Drought Hurts Food Bank Supply Just as Demand for Help Grows
Posted November 21, 2007
Raleigh, N.C. — The drought is playing a role in drying up supplies at Raleigh's food bank, and that couldn't come at a worse time.
The Food Bank of Central and Eastern North Carolina has more mouths to feed this Thanksgiving from unexpected places. Food Bank president Peter Werbicki said folks from the lower-middle class, usually able to get by without assistance, are starving under the rising cost of living, including high gas prices.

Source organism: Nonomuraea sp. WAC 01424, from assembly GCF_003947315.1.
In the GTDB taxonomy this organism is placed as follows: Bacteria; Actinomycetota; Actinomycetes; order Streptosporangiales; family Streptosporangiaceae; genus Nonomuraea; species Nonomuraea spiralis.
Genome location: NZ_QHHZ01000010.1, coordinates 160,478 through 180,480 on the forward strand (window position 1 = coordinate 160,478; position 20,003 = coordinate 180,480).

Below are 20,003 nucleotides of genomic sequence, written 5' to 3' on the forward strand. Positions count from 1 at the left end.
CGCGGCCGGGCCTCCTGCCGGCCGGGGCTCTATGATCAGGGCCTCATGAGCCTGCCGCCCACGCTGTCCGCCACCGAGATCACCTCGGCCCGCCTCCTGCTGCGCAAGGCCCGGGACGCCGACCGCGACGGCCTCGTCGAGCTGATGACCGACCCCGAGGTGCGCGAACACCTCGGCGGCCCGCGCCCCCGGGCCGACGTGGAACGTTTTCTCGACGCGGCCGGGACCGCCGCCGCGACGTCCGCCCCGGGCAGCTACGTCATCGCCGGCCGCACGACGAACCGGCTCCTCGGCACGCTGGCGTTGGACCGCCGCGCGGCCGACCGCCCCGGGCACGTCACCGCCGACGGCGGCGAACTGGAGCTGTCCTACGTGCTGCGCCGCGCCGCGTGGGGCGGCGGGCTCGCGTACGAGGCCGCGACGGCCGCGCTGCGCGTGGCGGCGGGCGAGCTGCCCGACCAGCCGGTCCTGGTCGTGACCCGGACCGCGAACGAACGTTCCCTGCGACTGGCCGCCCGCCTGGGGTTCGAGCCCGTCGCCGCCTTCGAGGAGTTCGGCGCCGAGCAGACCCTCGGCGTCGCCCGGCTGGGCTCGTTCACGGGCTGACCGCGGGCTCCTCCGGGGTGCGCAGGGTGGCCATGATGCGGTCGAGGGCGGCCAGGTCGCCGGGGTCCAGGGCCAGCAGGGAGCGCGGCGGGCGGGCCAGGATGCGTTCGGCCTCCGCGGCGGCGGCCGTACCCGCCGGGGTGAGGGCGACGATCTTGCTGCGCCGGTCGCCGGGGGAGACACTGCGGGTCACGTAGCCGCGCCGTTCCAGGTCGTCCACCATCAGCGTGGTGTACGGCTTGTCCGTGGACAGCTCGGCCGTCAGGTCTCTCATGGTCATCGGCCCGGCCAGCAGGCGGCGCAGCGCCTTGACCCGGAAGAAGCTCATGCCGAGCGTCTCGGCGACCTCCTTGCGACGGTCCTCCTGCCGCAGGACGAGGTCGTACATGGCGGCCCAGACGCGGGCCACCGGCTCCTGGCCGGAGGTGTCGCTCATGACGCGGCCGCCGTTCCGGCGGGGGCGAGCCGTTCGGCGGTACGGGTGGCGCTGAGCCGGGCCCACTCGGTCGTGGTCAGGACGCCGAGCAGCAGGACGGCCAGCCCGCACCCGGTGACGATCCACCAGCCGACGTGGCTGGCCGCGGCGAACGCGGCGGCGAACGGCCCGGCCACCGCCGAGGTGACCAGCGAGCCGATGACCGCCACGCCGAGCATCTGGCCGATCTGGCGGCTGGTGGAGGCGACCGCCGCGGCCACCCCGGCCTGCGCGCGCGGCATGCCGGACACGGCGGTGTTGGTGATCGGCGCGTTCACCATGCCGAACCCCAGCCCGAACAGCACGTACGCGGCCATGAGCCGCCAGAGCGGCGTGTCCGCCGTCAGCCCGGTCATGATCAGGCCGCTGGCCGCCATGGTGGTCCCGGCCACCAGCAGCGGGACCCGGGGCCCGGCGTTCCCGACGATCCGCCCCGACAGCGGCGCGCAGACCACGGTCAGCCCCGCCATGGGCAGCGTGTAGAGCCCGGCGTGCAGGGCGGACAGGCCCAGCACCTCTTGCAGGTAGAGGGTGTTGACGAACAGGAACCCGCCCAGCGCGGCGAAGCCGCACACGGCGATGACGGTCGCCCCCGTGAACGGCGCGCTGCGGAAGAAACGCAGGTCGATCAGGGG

"We are not keeping up with the demand," he said.
Werbicki said his assistance load is up by nearly 25 percent. Raising the food and funds is hard, especially since the Food Bank has fallen on hard times too.
Gas prices pushed shipping costs $15,000 over budget. That is in spite of there being less food to move. The lack of rain has caused a shortage of Food Bank produce from N.C. farms.
"We've really been hit this year with the drought, really been hit," Werbicki said.
"If it was not for the Food Bank here, there would be a lot of people that would really suffer," Maurice Windley said.
Windley helps feed people at his church with help from the Food Bank. He said he, too, has seen more people needing help in recent months.